Asiatic black bear
A significant increase has been noticed in the tendency of Asian black bear entering human settlements, damaging crops and attacking humans in Annapurna Conservation Area which is said to be a suitable habitat for the animal, according to a survey conducted by the Annapurna Conservation Area Project (ACAP).

The study carried out a year ago has shown an increase in the incident of bear attacks, raising questions about security of local residents in the area.

Local people who enter nearby forests in the region to collect fodder are falling victim to bear attacks. Bhadra Bir Nepali, 41, of Parche was attacked last August when he went to collect fodder for his livestock. Likewise, Bal Bahadur Gurung of Dhampus was also seriously injured in a bear attack in the same month.

Researcher Ashok Subedi, who is also an officer at ACAP, said bears were not only attacking people but also found actively engaged in destroying crops. He said more than a dozen people are left injured due to bear attacks over the past four years. "Looking at the trend, we can assume a rise in bear population in the region," Subedi said.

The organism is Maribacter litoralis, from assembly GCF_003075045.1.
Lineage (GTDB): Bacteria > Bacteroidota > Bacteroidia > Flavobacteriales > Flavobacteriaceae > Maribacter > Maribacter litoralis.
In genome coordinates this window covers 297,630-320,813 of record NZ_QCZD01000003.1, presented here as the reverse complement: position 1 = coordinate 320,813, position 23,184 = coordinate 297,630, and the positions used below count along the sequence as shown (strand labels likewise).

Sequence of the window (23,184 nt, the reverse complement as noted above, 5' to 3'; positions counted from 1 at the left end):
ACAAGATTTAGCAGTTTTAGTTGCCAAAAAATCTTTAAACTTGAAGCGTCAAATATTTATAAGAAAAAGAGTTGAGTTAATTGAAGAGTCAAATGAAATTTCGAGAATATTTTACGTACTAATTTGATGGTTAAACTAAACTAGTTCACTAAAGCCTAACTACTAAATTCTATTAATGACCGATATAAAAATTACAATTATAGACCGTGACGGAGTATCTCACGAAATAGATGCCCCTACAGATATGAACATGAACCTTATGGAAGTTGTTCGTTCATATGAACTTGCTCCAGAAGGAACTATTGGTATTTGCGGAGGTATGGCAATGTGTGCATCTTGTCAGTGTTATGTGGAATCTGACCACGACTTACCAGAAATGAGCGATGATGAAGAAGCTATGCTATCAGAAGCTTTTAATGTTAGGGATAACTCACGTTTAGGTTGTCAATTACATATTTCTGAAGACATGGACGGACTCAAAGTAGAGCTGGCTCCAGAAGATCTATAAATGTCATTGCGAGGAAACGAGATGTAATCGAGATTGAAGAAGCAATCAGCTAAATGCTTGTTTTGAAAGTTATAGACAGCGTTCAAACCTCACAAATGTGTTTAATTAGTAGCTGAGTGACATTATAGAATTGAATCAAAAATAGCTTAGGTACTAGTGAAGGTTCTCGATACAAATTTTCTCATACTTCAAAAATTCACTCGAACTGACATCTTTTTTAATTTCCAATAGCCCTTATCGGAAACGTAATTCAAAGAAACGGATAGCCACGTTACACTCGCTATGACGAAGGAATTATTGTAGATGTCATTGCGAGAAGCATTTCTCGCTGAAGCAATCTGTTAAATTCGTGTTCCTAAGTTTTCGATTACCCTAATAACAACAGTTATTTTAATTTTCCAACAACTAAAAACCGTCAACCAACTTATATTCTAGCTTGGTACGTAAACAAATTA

Meanwhile, ACAP has received two complaints regarding people being injured in bear attacks this year alone. Bears are found to disfigure the faces of the victims in frontal attacks.

The injured are provided Rs 50,000 in compensation as per the Wildlife Damage Relief Guideline. Meanwhile, a meeting held under the chairmanship of Prime Minister Sushil Koirala on Monday decided to set up a separate trust fund to compensate families of the victims, injured or deceased and for the loss of plantations as a result of animal attacks.

The Asian black bear are usually found in areas above 1,500-4,000 metres above the sea level.

According to another researcher Paras Bikram Singh, areas from Kobang in Mustang to Sikh, Kharapani, Ghandruk, Landruk, Lwang in Myagdi and lower regions of Manang are deemed suitable habitats for the bears.

Though the Asian black bear does not fall under the list of endangered species in the country, it has been enlisted as endangered wildlife by International Union for Conservation of Nature.

The bears usually feed on bamboo shoots, insects, grass and honey. Though various species of bears are said to be in Nepal, detailed studies are yet to be conducted on them. Researchers, meanwhile, said the bears are being killed by poachers due to ineffective security measures.